Terms call for Menlo Park, Calif.-based Silver Lake to purchase a $200 million zero coupon convertible junior subordinated note maturing in 2008 and convertible at $10.50 per share. Flextronics has the option of calling the note, payable in cash or stock, after three years, but Silver Lake lacks a put option prior to maturity.
Jim Davidson, a founder of Silver Lake, said the firm initiated the deal with Singapore-based Flextronics.
"In the last 12 years, Flextronics has outperformed its peers in both attractive and difficult markets," he said. "We think Flextronics has one of the best franchise management teams in the electronics manufacturing sector."
Davidson, who will take a seat on Flextronics' board, said several Silver Lake partners have personally invested in electronics manufacturing companies for 12 to 15 years, and the consensus at the firm is the sector offers promising returns.
Neither Flextronics nor Silver Lake used outside advisers on the deal.
Although Flextronics has struggled in recent quarters, it has fared better than competitors such as Celestica Inc. of Toronto and Solectron Corp. of Milpitas, Calif., and its share price remains undervalued, analysts said.
Flextronics reported a net loss of $6.5 million for its fiscal third quarter on revenues of $3.9 billion, a 15% top-line increase from the prior quarter. It reported $614 million. By contrast, in its most recent fiscal quarter Celestica lost $435 million on revenue of $1.9 billion.
"Flextronics is a great company and Silver Lake wanted in," said Alexander M. Blanton, senior director with New York investment adviser Ingalls & Snyder LLC, which owns shares in Flextronics.
Blanton noted that Flextronics is the only large electronics manufacturer to have maintained flat to modestly growing revenues throughout the technology downturn. Although Flextronics' margins have deteriorated, sales of rivals such as Solectron and Sanmina-SCI Corp. of San Jose, Calif., have plunged as corporate customers slashed orders.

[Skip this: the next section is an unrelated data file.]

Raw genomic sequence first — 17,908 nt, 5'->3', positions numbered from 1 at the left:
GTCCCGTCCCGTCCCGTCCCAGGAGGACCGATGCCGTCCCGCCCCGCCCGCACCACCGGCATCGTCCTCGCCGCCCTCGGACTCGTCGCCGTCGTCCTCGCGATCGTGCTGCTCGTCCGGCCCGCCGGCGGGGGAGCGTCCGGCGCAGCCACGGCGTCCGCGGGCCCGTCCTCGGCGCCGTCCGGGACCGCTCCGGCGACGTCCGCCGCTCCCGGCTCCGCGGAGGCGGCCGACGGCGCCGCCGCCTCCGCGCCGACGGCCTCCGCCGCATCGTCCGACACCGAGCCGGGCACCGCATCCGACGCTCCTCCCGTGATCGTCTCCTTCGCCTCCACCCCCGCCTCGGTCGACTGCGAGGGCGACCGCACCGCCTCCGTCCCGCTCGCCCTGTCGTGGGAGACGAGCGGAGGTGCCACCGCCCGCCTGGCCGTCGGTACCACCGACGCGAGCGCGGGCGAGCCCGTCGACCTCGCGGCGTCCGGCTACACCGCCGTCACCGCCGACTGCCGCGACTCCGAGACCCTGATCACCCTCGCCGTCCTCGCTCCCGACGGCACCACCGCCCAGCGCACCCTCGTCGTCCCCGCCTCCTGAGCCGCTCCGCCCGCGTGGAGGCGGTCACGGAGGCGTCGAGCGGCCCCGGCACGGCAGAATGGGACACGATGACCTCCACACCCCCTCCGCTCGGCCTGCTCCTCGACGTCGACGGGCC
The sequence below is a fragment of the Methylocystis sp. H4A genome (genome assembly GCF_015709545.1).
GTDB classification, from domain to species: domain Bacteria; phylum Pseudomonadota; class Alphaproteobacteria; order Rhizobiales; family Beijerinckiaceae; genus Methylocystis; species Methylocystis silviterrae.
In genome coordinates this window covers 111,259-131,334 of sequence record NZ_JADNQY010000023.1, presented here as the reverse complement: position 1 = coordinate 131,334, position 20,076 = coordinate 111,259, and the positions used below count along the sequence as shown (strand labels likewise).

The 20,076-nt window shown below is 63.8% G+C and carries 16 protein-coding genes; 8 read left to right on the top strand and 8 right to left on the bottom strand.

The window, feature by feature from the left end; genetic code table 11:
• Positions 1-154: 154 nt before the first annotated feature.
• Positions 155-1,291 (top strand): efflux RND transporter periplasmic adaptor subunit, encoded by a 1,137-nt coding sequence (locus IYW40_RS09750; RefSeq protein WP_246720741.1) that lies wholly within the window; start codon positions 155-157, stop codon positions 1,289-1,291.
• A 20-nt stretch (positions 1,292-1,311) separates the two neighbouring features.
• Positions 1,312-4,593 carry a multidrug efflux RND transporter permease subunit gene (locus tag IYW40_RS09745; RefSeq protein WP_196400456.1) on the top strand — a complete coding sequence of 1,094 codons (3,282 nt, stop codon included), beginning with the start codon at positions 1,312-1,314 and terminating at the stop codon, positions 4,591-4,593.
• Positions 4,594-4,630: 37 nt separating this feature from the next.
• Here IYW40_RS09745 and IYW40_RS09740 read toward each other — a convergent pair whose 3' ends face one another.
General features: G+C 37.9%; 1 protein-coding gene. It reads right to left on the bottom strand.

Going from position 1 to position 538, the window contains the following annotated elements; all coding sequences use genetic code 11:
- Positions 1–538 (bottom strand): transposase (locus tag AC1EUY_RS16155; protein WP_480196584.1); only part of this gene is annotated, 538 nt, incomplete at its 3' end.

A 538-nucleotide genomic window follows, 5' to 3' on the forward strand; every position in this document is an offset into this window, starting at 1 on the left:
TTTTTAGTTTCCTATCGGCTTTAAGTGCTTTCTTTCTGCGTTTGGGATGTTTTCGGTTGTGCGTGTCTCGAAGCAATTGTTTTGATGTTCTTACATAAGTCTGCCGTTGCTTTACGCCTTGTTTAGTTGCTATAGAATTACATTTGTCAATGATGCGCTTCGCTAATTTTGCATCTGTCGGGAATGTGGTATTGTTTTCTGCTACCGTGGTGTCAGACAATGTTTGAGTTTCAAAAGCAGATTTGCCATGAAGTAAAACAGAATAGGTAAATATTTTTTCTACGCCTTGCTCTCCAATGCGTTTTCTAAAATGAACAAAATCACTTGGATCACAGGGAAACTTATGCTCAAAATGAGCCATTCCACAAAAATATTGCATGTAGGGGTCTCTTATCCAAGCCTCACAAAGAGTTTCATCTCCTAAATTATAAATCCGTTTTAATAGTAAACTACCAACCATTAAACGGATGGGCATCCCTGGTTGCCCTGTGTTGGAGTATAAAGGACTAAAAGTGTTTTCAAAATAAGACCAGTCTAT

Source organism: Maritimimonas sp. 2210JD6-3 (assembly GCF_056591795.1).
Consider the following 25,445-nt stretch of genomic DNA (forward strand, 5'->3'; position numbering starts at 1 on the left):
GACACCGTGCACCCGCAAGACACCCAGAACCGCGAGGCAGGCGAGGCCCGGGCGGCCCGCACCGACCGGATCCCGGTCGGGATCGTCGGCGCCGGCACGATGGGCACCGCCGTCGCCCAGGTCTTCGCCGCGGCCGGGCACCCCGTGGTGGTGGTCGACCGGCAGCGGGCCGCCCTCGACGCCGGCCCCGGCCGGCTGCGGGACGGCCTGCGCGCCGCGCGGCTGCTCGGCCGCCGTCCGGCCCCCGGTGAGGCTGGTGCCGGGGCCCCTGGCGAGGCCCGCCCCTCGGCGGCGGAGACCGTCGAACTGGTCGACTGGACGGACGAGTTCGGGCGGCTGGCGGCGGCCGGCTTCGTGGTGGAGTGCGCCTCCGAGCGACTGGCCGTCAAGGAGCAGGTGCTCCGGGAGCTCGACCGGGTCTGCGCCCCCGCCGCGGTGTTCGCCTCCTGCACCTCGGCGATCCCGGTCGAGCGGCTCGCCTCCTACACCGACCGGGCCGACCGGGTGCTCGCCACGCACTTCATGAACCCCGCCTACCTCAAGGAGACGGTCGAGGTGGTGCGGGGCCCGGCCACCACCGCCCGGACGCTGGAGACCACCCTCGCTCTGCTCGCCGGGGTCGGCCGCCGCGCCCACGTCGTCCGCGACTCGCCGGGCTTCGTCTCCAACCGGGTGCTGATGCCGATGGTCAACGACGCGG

Still, Flextronics has not escaped the high-tech downturn unscathed. In addition to dips in revenue, the company has laid off employees and shuttered facilities, including printed circuit board manufacturing sites in California and Sweden that it was unable to sell.
Flextronics shares were up 1.6% in afternoon trading Monday to $8.82. The company traded at $35 to $40 per share in the early months of 2001, just after the collapse of telecom stocks.
Flextronics did not return a call seeking comment.
The deal with Silver Lake gives Flextronics extra cash to acquire inventory and facilities, which contract manufacturers purchase in fulfilling orders, as well as additional customers, said James Savage, a partner with Thomas Weisel Partners LLC of San Francisco.
"Silver Lake's got a lot of contacts among hardware makers, and this relationship will smooth some matters over for both companies."
Silver Lake's investment in Flextronics is its first in the contract electronics manufacturing sector. Formed in 1999, the firm's most notable deal was its November 2000 leveraged buyout of Seagate Technologies Inc. for $2.05 billion, the biggest technology LBO ever. Silver Lake took the maker of hard disk drives private in November 2000 before backing the company's IPO about a year later.
Seagate, based in the Cayman Islands, now has a market capitalization of about $4 billion.
Among Silver Lake's portfolio companies are Ameritrade Holding Corp. of Omaha; Enterasys Networks Inc. of Rochester, N.H.; and Riverstone Networks Inc. of Santa Clara, Calif.
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